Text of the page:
Victim of Alleged Rape in Bosnia Testifies in Burlington Man's Trial | Off Message
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Thursday, January 15, 2015

Victim of Alleged Rape in Bosnia Testifies in Burlington Man's Trial

Posted By on Thu, Jan 15, 2015 at 2:00 PM

click to enlarge U.S. District Court in Burlington. - MARK DAVIS
  • Mark Davis
  • U.S. District Court in Burlington.
Updated at 5:53 p.m. with additional testimony.

A Bosnian Serb woman testified via a pre-taped video in federal court today, saying that she was raped in 1992 by a masked man during an ethnic conflict. 

Prosecutors allege that man is Edin Sakoc, a Burlington resident who is on trial this week on charges he lied about his actions in wartime Bosnia when he applied for American citizenship.

The woman, 49 years old at the time she says she was assaulted, was one of a few ethnic Serbs who remained in her tiny village of Pocitelj as brutal fighting broke out across Bosnia. Other Serbs, fearing violence from ethnic Croats and Muslims, had fled, but the woman's mother didn't want to leave.

In July 1992, she said, two armed men stormed the house where they were staying. They took the woman, saying they would interrogate her and bring her back. Instead, they took her to a prison camp.

One of the men raped her twice, once inside a home where they stopped, and again in the backseat.

"He cursed my mother, pushed me down, and raped me," the woman testified. "Did whatever he wanted, and that's it."

After the first assault, she said, the man kicked her, leaving a scar below her right knee that she showed to the attorneys.

As a general practice, Seven Days does not identify the victims of alleged sexual assaults.
As with all Bosnian witnesses in the trial, the woman testified last year in Bosnia. Jurors viewed a video recording of that testimony this morning during the third day of the Sakoc trial. He faces two felony charges of lying on citizenship applications by concealing his involvement in the rape and the murders of the woman's mother and aunt. He faces possible prison time and deportation if convicted by a U.S. District Court jury.

Defense attorneys challenged the woman’s damning testimony in two ways. First, they emphasized that the woman has never positively identified her attacker as Sakoc. She said he was wearing a mask and she did not know him.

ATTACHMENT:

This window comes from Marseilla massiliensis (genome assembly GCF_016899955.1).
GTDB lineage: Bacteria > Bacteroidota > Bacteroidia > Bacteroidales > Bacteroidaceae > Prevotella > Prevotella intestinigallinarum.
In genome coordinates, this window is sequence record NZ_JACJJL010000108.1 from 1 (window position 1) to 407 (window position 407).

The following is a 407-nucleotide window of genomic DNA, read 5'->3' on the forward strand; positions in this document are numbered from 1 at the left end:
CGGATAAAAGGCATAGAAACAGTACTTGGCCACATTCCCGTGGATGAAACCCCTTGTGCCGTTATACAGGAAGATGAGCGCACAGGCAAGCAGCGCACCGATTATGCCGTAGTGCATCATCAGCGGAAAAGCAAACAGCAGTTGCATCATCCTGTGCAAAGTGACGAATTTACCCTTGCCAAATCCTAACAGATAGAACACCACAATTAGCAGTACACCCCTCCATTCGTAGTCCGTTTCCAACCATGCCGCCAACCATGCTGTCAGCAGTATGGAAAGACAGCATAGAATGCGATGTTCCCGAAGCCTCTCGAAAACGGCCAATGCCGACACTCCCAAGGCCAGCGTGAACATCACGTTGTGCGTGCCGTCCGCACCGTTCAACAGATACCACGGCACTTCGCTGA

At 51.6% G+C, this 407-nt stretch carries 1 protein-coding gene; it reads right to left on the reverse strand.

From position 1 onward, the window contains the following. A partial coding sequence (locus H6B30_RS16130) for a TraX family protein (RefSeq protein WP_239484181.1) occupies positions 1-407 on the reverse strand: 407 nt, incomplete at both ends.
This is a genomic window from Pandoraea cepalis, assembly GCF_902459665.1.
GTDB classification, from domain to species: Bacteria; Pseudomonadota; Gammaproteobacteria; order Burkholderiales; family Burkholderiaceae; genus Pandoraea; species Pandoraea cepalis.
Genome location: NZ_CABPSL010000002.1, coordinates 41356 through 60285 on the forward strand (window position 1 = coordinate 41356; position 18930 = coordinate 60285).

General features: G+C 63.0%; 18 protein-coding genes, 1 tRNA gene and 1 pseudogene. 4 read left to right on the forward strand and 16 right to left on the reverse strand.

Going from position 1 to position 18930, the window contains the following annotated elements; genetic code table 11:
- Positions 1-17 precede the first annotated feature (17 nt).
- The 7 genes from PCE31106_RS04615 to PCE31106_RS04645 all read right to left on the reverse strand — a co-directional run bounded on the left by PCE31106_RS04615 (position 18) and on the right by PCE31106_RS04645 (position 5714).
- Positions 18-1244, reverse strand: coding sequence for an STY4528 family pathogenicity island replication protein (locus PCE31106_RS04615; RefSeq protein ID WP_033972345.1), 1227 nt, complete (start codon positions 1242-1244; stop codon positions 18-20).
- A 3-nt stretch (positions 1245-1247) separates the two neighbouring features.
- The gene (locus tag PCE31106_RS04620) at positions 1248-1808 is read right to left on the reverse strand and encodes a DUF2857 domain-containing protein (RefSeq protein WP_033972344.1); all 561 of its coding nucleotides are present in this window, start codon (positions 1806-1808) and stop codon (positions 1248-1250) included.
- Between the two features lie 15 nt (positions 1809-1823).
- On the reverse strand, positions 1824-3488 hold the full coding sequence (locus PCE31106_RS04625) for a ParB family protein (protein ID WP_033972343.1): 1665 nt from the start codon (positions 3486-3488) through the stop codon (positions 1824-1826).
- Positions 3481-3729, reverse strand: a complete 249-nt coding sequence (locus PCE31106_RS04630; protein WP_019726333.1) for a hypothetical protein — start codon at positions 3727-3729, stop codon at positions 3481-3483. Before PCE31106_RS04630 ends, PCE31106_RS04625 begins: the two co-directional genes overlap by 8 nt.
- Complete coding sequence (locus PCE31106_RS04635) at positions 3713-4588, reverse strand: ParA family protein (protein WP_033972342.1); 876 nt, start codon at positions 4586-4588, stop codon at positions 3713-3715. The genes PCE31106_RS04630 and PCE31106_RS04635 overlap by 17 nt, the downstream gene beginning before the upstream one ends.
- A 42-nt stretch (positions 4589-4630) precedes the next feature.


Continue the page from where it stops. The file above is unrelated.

She testified that her assailant was the man who drove the car, not the man in the passenger seat. Other witnesses have said that Sakoc (pronounced 'Sah-coach') was driving that night.

And defense lawyers emphasized that the woman had concealed the alleged rape for years, coming forward only recently.

On at least seven occasions, during interviews with investigators and in legal proceedings in which she was under oath, the woman made no mention of rape. In painstaking cross-examination, Steven Barth went through her several of her past statements, asking again and again why she hadn’t mentioned the rape.

"I was ashamed of myself," the woman said when asked why she kept it secret. "I wasn't scared of anybody else, but I was ashamed of my own self. That's it."

When American investigators arrived in Pocitelj — it is still unclear from the testimony and court documents what precipitated the investigation — others told them about her rape. Only when investigators confronted the woman with those statements did say she had been sexually assaulted.

"Then I admitted the truth," she said during her testimony. "I had intended to hide it only for myself. I admitted to the truth."

Her account was bolstered by testimony played later in the day by man who lived in the home where one of the alleged rapes occurred.

Zarko Cutura was a soldier in the Croat Army. And he knew Sakoc well. They had worked for the local railroad together for several years before the war.

On the morning of the alleged rape, Sakoc approached his friend with a question. “He asked me if I could bring a girl to the house in the evening,” Cutura testified.

Later that night, Sakoc brought the woman to a house where Cutura was staying, according to Cutura. Cutura recognized her from the village. “It was obvious she was scared,” Cutura said. Sakoc led her upstairs. Before long, Cutura said, he could hear the floor above him creaking, and the woman screaming and crying.

About 20 minutes later, she came downstairs with Sakoc, holding her clothes under her arm, Cutura said.

Sakoc asked Cutura and another soldier staying in the house, “Who is next?”

“We said, ‘We don’t, we will not rape,’” Cutura said.

Sakoc then left with the woman, he said. He drove her to a prison camp, stopping once along the way to rape her again, prosecutors allege in court documents.

The trial is scheduled to resume in the morning.

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Mark Davis

Mark Davis

Mark Davis is a Seven Days staff writer.

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